All of these lines are quotes from the show. And all have a relevance to Gemini Rue. They are about memory, identity and the illusion that comes with them. The twist of the game is that Azriel is Delta-Six. The crosscutting of the two sections of the game plays on your understanding of crosscutting. The two sections aren’t concurrent. The section in the training complex takes place several months before the investigation on the planet. And Daniel was a pre-coded memory to get Azriel back to the station to be mind wiped and reconditioned all over again. He was supposed to be an assassin but instead went rogue from the Boryokudan crime syndicate who paid for him and ran off to the police.

The other characters from the complex Center 7, Balder and Epsilon Five, also appear in Azriel’s world as different people with different identities. The ultimate question of Gemini Rue is what makes a person that person. Spike sees a previous life as a dream but one that he cannot escape from. Jet sees it all as a cycle, which Azriel/Delta-Six’s journey surely is—from Center 7 to the world and back again. And it isn’t a desirable end for him. He loses all he is and become helpless in the face of the dangerous and urgent situation that he finds himself in—in contrast to the controlled environment Center 7 was at the beginning of the game. Faye’s own arc in Cowboy Bebop is about remembering her past life and hoping that memories recovered to answer questions about who she was, only to have to let go of them and admonishing Spike for not following his own advice about memory. Finally, Ed doesn’t care about the future or the past and determines her own identity by represented herself with a name that she came up with for herself.

Each of these quotes and their significance is layered into Gemini Rue, and the game isn’t merely using them to gain significance by association—but to enhance those meanings. These lines work as standalone additions to Gemini Rue’s own themes and (like any good Easter Egg) also enhance the work for those who know their significance.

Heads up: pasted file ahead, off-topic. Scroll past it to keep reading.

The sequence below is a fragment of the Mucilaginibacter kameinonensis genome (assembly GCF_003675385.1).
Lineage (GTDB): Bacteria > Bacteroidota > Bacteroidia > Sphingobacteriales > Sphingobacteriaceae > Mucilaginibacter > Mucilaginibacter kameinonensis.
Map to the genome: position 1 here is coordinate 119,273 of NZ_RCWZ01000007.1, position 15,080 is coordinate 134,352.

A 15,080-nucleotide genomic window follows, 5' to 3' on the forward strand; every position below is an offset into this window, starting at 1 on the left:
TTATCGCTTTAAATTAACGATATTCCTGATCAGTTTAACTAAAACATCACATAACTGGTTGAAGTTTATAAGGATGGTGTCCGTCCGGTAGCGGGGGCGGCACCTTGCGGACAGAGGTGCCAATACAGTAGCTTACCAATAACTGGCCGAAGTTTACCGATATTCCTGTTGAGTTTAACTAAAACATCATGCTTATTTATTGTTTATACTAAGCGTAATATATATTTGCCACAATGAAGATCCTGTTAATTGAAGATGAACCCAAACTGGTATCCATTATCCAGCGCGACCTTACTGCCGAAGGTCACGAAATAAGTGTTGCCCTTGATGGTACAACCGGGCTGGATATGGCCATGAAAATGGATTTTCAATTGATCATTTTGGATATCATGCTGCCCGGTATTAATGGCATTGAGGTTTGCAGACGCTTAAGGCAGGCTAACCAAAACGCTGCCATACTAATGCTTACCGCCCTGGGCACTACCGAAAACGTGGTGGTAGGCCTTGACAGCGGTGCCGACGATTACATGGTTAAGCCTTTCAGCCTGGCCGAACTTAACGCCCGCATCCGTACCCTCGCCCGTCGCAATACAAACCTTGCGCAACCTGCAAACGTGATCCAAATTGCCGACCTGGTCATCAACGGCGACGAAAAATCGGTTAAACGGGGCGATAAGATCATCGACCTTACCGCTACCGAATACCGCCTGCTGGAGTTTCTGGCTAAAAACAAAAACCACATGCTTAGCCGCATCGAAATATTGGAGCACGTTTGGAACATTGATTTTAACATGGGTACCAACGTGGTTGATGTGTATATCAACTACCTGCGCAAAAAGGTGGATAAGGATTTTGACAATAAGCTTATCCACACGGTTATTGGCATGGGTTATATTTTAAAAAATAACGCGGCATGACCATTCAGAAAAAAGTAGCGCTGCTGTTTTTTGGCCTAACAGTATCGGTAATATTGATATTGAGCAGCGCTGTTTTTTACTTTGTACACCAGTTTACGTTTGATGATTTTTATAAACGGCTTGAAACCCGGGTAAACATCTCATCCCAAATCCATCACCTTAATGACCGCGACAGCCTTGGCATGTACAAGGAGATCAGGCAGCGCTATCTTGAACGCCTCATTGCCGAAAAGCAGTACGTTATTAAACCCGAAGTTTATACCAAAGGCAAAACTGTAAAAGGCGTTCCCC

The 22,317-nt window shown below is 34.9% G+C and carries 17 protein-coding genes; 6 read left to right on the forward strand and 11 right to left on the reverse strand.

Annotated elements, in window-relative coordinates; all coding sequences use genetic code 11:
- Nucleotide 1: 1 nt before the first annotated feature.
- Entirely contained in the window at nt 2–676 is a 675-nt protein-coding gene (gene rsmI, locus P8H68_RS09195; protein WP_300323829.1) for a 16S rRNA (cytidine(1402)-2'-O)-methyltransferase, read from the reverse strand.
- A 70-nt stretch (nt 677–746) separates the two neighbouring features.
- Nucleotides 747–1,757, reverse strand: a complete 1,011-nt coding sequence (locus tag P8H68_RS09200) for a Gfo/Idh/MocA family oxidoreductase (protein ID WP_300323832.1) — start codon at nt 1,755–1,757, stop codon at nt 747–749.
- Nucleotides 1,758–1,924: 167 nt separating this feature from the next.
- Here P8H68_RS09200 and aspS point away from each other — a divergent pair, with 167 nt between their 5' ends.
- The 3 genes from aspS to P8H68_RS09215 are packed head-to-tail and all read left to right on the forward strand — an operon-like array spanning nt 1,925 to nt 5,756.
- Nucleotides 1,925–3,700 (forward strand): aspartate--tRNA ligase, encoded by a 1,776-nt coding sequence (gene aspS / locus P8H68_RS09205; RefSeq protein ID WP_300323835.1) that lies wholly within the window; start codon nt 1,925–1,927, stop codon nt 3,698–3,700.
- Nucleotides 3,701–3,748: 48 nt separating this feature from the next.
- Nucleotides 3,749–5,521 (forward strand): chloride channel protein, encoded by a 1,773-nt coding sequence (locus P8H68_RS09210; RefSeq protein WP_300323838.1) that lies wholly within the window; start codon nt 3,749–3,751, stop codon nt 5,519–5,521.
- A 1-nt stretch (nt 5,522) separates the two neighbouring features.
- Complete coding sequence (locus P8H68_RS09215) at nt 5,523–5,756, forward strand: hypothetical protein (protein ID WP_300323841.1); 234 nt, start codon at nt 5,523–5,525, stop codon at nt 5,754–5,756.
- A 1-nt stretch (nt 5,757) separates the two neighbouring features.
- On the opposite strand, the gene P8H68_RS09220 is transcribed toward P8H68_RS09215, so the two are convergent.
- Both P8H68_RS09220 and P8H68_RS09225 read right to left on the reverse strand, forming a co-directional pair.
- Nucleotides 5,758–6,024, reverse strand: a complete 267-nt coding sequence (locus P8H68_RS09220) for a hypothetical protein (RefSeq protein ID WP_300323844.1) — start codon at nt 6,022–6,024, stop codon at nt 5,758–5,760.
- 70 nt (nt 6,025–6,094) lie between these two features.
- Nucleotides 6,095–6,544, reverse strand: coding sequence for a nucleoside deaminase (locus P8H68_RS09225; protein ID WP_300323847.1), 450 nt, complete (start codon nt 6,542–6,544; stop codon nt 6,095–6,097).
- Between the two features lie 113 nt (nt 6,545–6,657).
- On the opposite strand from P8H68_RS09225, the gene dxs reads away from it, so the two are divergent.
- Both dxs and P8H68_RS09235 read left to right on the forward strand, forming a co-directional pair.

Gemini Rue doesn’t rely on Cowboy Bebop to answer its question about identity. Balder gets his mind wiped several times over the course of the game and each time ends up as a homicidal asshole trapped in an endless cycle. It is simply a part of who he is. Sayuri/Epsilon Five eventually lets go of the past, even with the computer terminal right there that can give them the answers about who they were. She doesn’t want to know. It can’t help either of them. Azriel gets to experience three lifetimes over the course of the game, three blank slates, each as hazy as the last, going under in the mind wipe chair and waking up as a new person. The only one not represented fully is Ed’s analog. But then she is far too upbeat and confident in knowing who she is that she stands as counterpoint both to the Bebop crew and the cast of Gemini Rue.

In an ending voiceover, Sayuri firmly states that people determine their own destiny, that people chart their own course, and that they are best off when not being forced down a particular path. But still the whole of the narrative doesn’t answer the question. It isn’t definitive. Azriel has the same basic personality after each mind wipe. He is kind and protective, willing to stand up against enemies greater than himself for the sake of doing the right thing. And Balder will always be Balder, but then it’s unsure if he was mind wiped again. We only see Sayuri experience one life, never see her going through the process to see what comes out the other side, and she is the one making the final declaration.

Boil Gemini Rue down far enough and you find the old nature verses nurture philosophical debate at the game’s heart. That’s good for identification, but it’s never a good idea to reduce it solely to its basic principals. Gemini Rue explores the concept of what is identity in a multifaceted way, including the ethics of forcing a set of beliefs through the ideas of fabricated information, the concept of memories being used as exploitation of people for malicious ends, whether the past is important enough to ignore the future, and whether or not you can always trust who you put your faith in in order to move forward. In the end, Sayuri doesn’t make definitive statements that answer all these questions, just contemplates how there is more to being human than mere memory. See you, space cowboy.

Published at: http://www.popmatters.com/pm/post/174672-/